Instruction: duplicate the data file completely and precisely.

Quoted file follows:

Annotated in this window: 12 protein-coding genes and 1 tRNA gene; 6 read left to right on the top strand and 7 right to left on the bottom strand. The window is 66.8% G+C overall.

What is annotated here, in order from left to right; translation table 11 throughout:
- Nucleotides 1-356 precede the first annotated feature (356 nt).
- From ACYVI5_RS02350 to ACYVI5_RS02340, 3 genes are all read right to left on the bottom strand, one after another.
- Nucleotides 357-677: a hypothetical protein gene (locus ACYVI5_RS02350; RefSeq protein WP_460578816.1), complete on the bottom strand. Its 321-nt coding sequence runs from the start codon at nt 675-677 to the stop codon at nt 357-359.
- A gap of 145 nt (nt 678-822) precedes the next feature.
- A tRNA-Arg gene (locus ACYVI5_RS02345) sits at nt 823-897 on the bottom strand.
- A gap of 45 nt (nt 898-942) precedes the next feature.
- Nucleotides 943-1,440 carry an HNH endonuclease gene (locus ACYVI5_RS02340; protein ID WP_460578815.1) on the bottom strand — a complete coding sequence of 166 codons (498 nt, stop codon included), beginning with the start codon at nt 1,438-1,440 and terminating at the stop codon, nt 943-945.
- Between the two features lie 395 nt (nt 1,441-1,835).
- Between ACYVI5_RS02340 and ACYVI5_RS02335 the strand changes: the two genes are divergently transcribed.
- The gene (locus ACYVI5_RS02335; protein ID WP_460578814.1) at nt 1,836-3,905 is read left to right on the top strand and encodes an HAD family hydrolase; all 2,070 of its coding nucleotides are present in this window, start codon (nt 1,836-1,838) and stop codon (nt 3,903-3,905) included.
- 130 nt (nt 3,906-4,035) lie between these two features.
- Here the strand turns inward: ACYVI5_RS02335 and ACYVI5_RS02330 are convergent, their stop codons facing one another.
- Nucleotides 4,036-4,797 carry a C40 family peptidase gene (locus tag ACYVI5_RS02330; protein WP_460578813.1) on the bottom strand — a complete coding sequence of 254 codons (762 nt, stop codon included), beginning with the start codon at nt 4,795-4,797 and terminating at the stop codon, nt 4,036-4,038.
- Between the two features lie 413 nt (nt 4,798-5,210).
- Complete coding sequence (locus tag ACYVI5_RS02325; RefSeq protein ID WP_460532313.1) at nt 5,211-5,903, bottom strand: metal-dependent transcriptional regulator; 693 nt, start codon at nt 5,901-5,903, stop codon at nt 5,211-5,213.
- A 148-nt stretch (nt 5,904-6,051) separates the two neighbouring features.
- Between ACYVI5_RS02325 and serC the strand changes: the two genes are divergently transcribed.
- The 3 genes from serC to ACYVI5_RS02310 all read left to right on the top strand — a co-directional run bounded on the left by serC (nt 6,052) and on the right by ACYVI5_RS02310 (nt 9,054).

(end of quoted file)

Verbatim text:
Annotated in this window: 12 protein-coding genes and 1 tRNA gene; 6 read left to right on the top strand and 7 right to left on the bottom strand. The window is 66.8% G+C overall.

What is annotated here, in order from left to right; translation table 11 throughout:
- Nucleotides 1-356 precede the first annotated feature (356 nt).
- From ACYVI5_RS02350 to ACYVI5_RS02340, 3 genes are all read right to left on the bottom strand, one after another.
- Nucleotides 357-677: a hypothetical protein gene (locus ACYVI5_RS02350; RefSeq protein WP_460578816.1), complete on the bottom strand. Its 321-nt coding sequence runs from the start codon at nt 675-677 to the stop codon at nt 357-359.
- A gap of 145 nt (nt 678-822) precedes the next feature.
- A tRNA-Arg gene (locus ACYVI5_RS02345) sits at nt 823-897 on the bottom strand.
- A gap of 45 nt (nt 898-942) precedes the next feature.
- Nucleotides 943-1,440 carry an HNH endonuclease gene (locus ACYVI5_RS02340; protein ID WP_460578815.1) on the bottom strand — a complete coding sequence of 166 codons (498 nt, stop codon included), beginning with the start codon at nt 1,438-1,440 and terminating at the stop codon, nt 943-945.
- Between the two features lie 395 nt (nt 1,441-1,835).
- Between ACYVI5_RS02340 and ACYVI5_RS02335 the strand changes: the two genes are divergently transcribed.
- The gene (locus ACYVI5_RS02335; protein ID WP_460578814.1) at nt 1,836-3,905 is read left to right on the top strand and encodes an HAD family hydrolase; all 2,070 of its coding nucleotides are present in this window, start codon (nt 1,836-1,838) and stop codon (nt 3,903-3,905) included.
- 130 nt (nt 3,906-4,035) lie between these two features.
- Here the strand turns inward: ACYVI5_RS02335 and ACYVI5_RS02330 are convergent, their stop codons facing one another.
- Nucleotides 4,036-4,797 carry a C40 family peptidase gene (locus tag ACYVI5_RS02330; protein WP_460578813.1) on the bottom strand — a complete coding sequence of 254 codons (762 nt, stop codon included), beginning with the start codon at nt 4,795-4,797 and terminating at the stop codon, nt 4,036-4,038.
- Between the two features lie 413 nt (nt 4,798-5,210).
- Complete coding sequence (locus tag ACYVI5_RS02325; RefSeq protein ID WP_460532313.1) at nt 5,211-5,903, bottom strand: metal-dependent transcriptional regulator; 693 nt, start codon at nt 5,901-5,903, stop codon at nt 5,211-5,213.
- A 148-nt stretch (nt 5,904-6,051) separates the two neighbouring features.
- Between ACYVI5_RS02325 and serC the strand changes: the two genes are divergently transcribed.
- The 3 genes from serC to ACYVI5_RS02310 all read left to right on the top strand — a co-directional run bounded on the left by serC (nt 6,052) and on the right by ACYVI5_RS02310 (nt 9,054).